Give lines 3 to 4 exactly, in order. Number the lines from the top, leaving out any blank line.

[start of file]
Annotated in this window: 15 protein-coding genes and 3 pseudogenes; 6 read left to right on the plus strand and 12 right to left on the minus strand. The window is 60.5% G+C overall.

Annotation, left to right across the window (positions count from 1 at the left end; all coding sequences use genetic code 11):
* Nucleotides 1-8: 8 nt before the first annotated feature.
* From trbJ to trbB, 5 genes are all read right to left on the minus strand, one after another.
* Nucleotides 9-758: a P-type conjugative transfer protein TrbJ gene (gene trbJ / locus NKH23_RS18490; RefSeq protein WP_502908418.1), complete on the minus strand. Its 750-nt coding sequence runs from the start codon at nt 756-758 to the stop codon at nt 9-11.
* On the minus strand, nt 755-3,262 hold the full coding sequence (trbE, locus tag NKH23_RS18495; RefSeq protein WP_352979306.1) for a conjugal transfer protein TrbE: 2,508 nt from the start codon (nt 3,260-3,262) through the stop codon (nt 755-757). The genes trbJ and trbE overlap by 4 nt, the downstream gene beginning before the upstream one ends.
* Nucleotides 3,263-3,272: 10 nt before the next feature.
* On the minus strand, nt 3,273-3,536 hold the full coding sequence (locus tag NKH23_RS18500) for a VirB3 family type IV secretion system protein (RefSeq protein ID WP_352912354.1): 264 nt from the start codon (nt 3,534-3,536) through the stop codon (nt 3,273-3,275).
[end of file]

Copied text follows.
* Nucleotides 1-8: 8 nt before the first annotated feature.
* From trbJ to trbB, 5 genes are all read right to left on the minus strand, one after another.